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5 hours ago, YNM said:

Yeah, they could just make a good amount of spare and roll them through the inspection-repair-recertification process.

Well, how fast are they turning around F9/FH Block 5 boosters right now ?

 

Honestly, when I think again about why are they suspending a tank in the air, there's one advantage to this than supporting it from the bottom : the walls of the tank are under tension when suspended vs. under compression when supported from the bottom. Steel under tension cannot undergo buckling, unlike steel under compression...

Does this mean that to some extent they're doing a balloon tank sort of thing ? Centaur stages have stiffeners next to them to resist compression when unfueled, here they just keep them hanging.

All rockets uses pressurization for strength, not at the level as the old atlas upper stages as they can stand empty without issues. 
However they definitively need the added strength during max q and you get this strengthening for free. 
As for the centaur, I guess the stiffeners are to support the payload on top before fueling.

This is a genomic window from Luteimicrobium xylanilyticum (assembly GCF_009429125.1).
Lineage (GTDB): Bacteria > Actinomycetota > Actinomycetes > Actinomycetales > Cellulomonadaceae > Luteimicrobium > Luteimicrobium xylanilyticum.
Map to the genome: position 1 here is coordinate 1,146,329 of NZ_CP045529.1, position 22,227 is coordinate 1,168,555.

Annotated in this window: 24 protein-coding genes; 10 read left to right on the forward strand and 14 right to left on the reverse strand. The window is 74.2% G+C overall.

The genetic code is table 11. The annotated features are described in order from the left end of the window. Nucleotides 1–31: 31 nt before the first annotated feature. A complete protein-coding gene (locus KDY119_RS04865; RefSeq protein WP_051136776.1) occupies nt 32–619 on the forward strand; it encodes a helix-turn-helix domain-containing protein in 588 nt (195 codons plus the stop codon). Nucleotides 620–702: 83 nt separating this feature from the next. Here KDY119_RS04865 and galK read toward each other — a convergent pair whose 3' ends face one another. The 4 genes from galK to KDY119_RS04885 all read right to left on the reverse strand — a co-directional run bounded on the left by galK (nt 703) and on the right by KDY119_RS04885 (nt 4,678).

Now I'm a bit surprised starship don't have any stiffening at all with its huge volume and thin walls. The nose has stiffing because of max q and the skirt who need to hold the weight of the fully fueled ship.
The tanks will be pressurized during decent to for strength, no idea of pressure, might be 6 bar or lower. 

Edited by magnemoe
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3 hours ago, magnemoe said:

The tanks will be pressurized during decent to for strength, no idea of pressure, might be 6 bar or lower. 

And they'd lose all this pressure upon touching down and depressurization...

Hanging them down sounds like a pretty good plan if they really want to make it as balloon-ish as possible. You can train the PID controls, you can change the grid fin size and strength, you can even build windbreaks (idk if they're considering that). But the thickness of the tank is a basic feature of the forces acting on a rocket...

Also, perhaps just to be clear if anyone is wondering, tank pressurization doesn't increase the strength of the material per se - what it does is that it ensures the material remain in tension and not compression due to ring stresses from the pressure inside. Doing this means that buckling of the material is avoided - and buckling is not a good thing, it lowers the usable strength of your material down because it happens without any yielding happening beforehand.